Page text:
Slightly more than half of all new U.S. medical students in the United States are women. Four-fifths of all U.S. veterinary students are women. However, for science, technology, engineering and math (STEM), the numbers plunge.
But not everywhere.
The STEM Paradox
Let’s start in the U.S. with some numbers. In high school Advanced Placement (AP) computer science (CS) courses, the men dominate. Totaling close to 29,000, the women took just 27% of the CS exams.
There also are vastly fewer women than men graduating with computer science degrees. Sadly, the 2015 number is down from 2003. But it did rise recently:
Less Female-Friendly Countries
Moving from the U.S. to Qatar or Jordan or Algeria, we have some surprising numbers. In Algeria, 41% of STEM grads are female. In Qatar, Jordan, and the UAE, women report being more comfortable with math than their male peers:
You see where this is heading. In non-female friendly countries, a greater proportion of women have STEM college degrees:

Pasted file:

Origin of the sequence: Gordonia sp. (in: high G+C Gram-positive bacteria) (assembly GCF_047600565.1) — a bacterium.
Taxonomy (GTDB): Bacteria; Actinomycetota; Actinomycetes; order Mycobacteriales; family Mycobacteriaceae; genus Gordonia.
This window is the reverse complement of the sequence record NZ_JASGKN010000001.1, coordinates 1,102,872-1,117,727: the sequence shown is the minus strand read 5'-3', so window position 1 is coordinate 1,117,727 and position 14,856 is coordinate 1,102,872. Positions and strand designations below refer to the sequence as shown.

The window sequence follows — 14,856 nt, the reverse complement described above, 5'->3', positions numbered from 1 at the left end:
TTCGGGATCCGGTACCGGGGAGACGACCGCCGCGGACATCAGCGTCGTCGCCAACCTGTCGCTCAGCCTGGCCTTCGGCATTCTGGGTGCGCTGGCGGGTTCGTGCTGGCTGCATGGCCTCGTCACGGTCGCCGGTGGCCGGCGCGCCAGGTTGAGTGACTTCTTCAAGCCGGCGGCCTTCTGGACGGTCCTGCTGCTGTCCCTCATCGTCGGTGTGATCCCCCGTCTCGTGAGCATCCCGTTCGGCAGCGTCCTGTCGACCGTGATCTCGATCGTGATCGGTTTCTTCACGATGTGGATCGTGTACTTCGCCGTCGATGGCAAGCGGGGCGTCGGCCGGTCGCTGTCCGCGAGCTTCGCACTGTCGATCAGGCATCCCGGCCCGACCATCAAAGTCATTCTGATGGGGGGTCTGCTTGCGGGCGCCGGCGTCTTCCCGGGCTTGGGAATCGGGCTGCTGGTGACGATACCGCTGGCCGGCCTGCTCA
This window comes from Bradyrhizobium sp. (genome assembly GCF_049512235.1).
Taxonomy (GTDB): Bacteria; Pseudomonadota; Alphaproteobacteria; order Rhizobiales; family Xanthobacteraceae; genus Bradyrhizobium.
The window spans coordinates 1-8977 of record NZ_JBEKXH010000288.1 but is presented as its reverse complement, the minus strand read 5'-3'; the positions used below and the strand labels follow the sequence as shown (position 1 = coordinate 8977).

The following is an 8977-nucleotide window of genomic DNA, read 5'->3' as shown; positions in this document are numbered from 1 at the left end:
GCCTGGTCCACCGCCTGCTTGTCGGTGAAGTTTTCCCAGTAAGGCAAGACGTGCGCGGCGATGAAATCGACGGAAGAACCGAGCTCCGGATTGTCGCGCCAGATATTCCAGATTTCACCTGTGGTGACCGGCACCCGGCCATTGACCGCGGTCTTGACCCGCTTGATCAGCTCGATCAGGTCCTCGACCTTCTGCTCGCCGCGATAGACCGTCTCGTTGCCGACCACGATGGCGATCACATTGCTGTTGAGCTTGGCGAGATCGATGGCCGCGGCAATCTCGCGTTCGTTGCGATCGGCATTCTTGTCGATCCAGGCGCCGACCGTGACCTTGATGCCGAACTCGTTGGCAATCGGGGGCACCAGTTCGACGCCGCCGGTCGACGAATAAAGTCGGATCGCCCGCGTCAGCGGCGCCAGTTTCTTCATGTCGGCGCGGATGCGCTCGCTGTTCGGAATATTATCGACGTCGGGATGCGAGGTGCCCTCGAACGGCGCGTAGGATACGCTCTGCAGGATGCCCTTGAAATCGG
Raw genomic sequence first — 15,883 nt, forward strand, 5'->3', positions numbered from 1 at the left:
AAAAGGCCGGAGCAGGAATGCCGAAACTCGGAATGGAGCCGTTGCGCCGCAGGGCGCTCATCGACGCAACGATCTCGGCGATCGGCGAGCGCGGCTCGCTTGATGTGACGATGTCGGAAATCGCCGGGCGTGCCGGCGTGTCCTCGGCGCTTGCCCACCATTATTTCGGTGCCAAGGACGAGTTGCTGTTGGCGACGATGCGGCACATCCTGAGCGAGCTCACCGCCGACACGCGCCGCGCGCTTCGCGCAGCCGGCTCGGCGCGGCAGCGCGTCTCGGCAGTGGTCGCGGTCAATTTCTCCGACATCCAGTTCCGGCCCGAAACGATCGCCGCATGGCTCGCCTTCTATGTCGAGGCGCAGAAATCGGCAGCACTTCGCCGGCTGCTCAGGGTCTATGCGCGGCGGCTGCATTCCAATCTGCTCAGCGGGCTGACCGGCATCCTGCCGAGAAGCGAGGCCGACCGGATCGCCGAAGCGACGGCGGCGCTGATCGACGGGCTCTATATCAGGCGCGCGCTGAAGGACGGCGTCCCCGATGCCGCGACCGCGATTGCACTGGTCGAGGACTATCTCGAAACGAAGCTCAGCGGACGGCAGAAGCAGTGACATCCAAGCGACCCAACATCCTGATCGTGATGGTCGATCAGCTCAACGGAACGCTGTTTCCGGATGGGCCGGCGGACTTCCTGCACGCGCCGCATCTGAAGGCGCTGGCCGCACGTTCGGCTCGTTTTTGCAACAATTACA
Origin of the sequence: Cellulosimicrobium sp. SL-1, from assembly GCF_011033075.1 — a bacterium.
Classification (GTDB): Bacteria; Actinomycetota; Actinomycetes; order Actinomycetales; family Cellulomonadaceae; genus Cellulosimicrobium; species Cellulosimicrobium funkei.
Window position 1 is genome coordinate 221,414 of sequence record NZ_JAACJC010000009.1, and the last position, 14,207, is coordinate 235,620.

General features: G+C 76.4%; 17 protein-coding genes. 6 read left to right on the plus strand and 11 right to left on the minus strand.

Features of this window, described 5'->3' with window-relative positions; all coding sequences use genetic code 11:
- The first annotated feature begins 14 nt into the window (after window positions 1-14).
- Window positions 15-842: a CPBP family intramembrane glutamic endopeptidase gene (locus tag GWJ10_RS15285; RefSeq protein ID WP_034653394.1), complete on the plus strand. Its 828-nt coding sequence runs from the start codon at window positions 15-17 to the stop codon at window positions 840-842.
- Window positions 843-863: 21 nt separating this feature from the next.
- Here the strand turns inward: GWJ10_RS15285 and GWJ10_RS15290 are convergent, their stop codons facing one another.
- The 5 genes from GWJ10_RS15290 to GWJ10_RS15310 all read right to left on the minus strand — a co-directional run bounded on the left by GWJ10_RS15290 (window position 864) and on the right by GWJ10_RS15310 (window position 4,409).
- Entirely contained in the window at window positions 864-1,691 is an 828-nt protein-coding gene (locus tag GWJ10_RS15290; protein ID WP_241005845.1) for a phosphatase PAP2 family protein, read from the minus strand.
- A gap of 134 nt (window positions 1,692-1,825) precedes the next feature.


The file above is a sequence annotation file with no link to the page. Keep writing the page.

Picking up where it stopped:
So we wind up with a paradox. Where women have the freedom to function freely, STEM is a less desirable choice. BUT the women with far fewer opportunities select STEM.
Trying to solve the mystery of the paradox, the director of the Cornell Institute for Women in Science suggests that STEM is a route to freedom. Through a STEM career, a woman can become financially independent. As a result, although men tend to test better in science in most countries and women in reading, the STEM career makes sense for females with fewer alternatives. By contrast, women in places like Finland, Norway and the U.S. are more likely to select the academic disciplines and careers where they feel most comfortable.
Our Bottom Line: Externalities
I wonder then if we can say that Western economic development and women studying STEM have an inverse relationship. I know this is a leap and so many other variables could be cited. But still, defined as the impact on an uninvolved third party, some negative externalities could be at work.
On the other hand, some countries that ranked low in the World Economic Forum Global Gender Gap Index have higher female STEM participation. Are we looking at positive externalities?
My sources and more: Thanks to “Mind & Matter” from WSJ for alerting me to the gender STEM study. From there, I discovered a slew of related articles starting with the Atlantic and then in Medium, here and here.